The general issue there is whether there is any language's dependence on general intelligence. A double dissociation would suggest independence. Different populations in which there are great linguistic ability in the presence of severe cognitive deficits (hyperlexics, chatterbox kids). Other populations where a brain damage occasion a language deficit independently of the rest of the cognitive profile (deaf people, aphasics, specific language impairment).
In order to show that humans have a genetically-based linguistic endowment that is not simply a by-product of general intelligence (or is it just that Having language localized in a specific area of the brain predicts that?), different populations have to be found in with:
impaired linguistic ability with regular intelligence
Most commonly, the issue of whether language and cognitive level are out of step has been investigated through SLI (Specific Language Impairment), where otherwise normal children fail to acquire language, most famously now in the KE family brought to media attention by Myra Gopnik. But even here it is unclear whether cognitive faculties are truly unimpaired in people with SLI. According to Vargha-Khadem, Watkins, Alcock, Fletcher, and Passing-ham (1995), among other differences the average IQ of the SLI members of the KE family was 86 compared to 104 for the rest.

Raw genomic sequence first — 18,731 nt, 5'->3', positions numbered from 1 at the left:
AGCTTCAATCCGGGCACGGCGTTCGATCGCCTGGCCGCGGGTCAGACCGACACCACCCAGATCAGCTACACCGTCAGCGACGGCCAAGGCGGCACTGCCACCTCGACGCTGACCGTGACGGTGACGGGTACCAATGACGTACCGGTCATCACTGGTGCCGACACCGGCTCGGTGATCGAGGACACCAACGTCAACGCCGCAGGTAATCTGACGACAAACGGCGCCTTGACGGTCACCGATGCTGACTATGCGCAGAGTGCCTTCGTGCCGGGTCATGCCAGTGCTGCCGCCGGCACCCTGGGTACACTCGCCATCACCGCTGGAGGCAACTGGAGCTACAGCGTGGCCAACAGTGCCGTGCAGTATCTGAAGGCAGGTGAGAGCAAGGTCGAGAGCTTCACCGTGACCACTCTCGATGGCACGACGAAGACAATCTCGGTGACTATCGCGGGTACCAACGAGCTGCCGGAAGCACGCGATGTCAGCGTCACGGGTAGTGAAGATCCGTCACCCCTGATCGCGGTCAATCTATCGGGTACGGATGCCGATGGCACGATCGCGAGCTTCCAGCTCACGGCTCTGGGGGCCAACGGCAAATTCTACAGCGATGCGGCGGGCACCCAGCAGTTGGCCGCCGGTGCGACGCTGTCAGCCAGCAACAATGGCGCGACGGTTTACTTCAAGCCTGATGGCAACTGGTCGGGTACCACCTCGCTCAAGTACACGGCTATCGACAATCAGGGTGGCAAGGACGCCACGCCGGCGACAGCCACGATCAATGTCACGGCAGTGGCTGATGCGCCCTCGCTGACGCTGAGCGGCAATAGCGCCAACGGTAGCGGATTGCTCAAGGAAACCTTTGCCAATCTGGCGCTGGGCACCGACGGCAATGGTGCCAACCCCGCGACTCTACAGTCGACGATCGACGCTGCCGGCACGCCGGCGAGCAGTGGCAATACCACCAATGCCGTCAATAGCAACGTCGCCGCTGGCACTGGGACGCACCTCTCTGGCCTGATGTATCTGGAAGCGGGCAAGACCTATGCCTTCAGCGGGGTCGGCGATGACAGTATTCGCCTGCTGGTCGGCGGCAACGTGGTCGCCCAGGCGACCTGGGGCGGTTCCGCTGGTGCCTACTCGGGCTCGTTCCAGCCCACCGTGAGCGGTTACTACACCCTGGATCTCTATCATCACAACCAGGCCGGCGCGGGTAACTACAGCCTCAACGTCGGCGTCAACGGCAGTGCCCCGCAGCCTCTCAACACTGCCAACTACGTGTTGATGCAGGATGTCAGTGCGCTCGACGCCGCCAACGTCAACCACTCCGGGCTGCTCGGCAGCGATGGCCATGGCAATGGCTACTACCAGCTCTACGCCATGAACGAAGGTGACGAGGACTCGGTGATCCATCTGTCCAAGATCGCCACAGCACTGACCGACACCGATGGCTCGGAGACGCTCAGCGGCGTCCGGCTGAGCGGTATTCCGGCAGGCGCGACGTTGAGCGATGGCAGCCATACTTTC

regular linguistic ability with impaired general intelligence or in the presence of severe cognitive deficits
A strong case for an innate language faculty distinct from general intelligence could be made if there were individuals who have acquired the highly complex system which we call grammar, without parallel cognitive abilities of equal complexity. There are now a number of such studies of children who have few cognitive skills and virtually no ability to utilize language in sustained meaningful communication and yet have extensive mastery of linguistic structure.